Before a tribunal hearing is requested, parents and school board officials may wish to discuss the possibility of mediation as an alternative method of dispute resolution.


Mediation is not mandatory. If either the parent or the school board rejects mediation, the secretary will proceed to arrange a tribunal hearing. Furthermore, if the mediation is unsuccessful at resolving the dispute, the parent retains the right to proceed with the tribunal hearing. In addition, in cases in which both parties agree to mediation, the secretary will make every effort to ensure that the tribunal hearing is not unduly delayed by a mediation session.

What is the Special Education Tribunal?

The two Ontario Special Education Tribunals (OSETs) hear appeals by parents and guardians who are not satisfied with the school board's identification or placement of a child with exceptional learning needs.


Either party can call an expert witness to give a professional opinion on some aspect of the issues under appeal. An expert witness is someone who is trained or has technical expertise in a particular field of knowledge. When parties call expert witnesses they must:

  • ensure that the witness’ report, a summary of his/her evidence, and the witness’ resume or summary of qualifications, are provided to the panel and the other party before the hearing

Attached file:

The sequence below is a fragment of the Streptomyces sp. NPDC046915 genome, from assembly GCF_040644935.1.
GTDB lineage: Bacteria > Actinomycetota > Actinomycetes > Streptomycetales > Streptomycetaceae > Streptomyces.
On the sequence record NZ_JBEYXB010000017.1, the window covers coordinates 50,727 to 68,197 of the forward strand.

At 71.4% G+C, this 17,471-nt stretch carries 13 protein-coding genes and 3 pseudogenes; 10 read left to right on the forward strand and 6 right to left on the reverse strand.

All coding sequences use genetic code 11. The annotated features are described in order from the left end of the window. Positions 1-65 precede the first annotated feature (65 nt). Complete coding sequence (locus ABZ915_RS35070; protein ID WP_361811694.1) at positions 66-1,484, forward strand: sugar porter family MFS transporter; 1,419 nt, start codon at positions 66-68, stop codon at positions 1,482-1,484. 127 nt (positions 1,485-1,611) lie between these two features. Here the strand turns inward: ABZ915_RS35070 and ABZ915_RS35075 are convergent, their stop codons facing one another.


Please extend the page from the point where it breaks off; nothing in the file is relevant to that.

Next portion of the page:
• indicate the witness’s specific recognized area of expertise
  • ask questions that are within the witness’s area of expertise


The other party may agree or object to accepting the witness as an expert. The panel will decide whether to accept the witness as an expert.


Once the hearing ends, the panel meets to review the evidence presented during the hearing and applicable law. Only panel members who heard all the evidence will make the decision.

Placement Questions

Do parents have to accept the placement offered?

Parents do not have to accept the placement, but should discuss their concerns with the principal before making a final decision.


What arrangements are made for the new school placement?

Arrangements can begin as soon as the parents have signed the consent form and returned it to their child’s school.


When can the student attend the new class?

The actual start date of the new placement will take into account transportation arrangements and any natural breaks in the school year calendar.


What if the placement is in another school?

The IPRC will give the new school the information on the student. The new school will be notified when the student will begin attending that school.


How will my child get there?

Transportation will be provided within the Peel board guidelines and is typically arranged within two weeks of the signed consent form being received by the school.